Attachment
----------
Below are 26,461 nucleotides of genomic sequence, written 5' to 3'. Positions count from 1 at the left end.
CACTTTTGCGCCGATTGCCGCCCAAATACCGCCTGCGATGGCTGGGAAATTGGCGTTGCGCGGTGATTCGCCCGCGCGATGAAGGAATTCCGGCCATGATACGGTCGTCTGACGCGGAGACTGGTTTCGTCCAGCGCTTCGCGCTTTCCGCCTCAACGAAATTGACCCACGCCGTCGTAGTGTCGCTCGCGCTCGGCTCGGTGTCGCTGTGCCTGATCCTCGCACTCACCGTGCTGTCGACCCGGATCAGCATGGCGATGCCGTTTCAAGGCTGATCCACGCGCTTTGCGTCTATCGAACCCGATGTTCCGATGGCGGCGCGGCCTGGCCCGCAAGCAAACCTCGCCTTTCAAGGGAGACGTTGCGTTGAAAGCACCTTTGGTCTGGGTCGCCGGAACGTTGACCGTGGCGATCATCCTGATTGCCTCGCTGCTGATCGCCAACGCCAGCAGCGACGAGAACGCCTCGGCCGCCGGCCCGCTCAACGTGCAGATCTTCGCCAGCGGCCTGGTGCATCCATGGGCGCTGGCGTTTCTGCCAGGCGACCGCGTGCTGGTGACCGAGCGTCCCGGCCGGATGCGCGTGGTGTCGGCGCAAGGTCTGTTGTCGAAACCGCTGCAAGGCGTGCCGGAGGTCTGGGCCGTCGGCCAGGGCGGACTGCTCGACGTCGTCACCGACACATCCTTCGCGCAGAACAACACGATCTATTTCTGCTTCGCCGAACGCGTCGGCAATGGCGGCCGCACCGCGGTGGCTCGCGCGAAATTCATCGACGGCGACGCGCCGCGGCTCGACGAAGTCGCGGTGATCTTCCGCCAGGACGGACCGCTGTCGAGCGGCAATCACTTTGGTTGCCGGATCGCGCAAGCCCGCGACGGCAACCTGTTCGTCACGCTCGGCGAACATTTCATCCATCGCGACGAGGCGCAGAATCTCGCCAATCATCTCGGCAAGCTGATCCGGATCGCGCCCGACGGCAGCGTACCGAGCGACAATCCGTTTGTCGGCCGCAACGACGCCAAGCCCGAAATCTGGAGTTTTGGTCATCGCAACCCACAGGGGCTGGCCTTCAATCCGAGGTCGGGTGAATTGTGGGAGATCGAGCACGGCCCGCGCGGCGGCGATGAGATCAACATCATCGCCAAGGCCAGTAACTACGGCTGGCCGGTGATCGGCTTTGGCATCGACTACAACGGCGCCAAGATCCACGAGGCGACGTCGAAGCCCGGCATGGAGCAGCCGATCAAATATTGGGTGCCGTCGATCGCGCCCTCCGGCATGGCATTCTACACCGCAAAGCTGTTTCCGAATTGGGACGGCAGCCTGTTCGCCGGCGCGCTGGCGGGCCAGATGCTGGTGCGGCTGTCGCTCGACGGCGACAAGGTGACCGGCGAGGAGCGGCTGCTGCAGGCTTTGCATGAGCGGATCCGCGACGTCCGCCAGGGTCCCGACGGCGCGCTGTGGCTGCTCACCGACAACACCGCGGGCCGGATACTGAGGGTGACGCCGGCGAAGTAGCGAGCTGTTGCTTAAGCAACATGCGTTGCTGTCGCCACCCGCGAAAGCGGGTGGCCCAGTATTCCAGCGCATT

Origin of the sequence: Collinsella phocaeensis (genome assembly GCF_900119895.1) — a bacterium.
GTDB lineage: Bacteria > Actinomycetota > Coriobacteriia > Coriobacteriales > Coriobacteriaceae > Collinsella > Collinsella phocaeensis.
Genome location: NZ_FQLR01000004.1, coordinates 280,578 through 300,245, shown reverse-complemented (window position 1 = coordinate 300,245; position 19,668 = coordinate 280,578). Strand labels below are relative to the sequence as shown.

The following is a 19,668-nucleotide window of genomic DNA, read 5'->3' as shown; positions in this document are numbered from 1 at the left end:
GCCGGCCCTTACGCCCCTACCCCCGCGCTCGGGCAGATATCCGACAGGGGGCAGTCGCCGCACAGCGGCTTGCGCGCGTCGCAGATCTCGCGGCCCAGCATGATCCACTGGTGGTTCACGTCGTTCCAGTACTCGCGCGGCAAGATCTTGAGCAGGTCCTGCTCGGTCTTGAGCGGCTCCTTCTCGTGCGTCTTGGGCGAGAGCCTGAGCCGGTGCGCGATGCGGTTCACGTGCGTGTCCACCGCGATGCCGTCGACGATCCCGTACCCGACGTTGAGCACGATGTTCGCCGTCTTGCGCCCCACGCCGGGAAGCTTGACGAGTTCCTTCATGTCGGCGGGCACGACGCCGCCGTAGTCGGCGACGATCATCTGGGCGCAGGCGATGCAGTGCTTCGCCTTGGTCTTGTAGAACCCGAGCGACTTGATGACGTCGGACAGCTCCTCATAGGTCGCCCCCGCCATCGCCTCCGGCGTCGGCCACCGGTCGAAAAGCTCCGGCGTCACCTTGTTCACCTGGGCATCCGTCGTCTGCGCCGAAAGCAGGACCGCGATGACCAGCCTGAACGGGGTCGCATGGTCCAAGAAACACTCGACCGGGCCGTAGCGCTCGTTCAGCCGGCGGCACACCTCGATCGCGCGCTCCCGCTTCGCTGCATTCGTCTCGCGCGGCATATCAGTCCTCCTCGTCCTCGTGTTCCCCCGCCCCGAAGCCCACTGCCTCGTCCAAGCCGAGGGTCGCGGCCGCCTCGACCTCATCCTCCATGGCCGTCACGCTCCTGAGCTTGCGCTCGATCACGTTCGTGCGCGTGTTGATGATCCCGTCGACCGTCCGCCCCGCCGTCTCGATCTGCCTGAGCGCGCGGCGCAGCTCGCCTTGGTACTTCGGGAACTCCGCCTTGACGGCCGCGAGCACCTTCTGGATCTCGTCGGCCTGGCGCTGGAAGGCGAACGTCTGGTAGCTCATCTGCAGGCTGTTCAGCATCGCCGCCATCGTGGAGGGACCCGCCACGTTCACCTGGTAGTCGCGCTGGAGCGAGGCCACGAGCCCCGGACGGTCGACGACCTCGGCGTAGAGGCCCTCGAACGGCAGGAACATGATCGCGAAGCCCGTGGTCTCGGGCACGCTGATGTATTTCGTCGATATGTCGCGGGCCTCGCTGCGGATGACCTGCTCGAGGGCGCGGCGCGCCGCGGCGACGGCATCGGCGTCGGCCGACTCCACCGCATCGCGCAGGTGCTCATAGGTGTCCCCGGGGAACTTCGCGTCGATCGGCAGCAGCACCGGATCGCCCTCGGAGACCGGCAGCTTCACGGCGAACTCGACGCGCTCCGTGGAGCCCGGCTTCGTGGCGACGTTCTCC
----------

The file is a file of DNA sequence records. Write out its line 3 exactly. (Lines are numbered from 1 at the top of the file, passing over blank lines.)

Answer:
Origin of the sequence: Collinsella phocaeensis (genome assembly GCF_900119895.1) — a bacterium.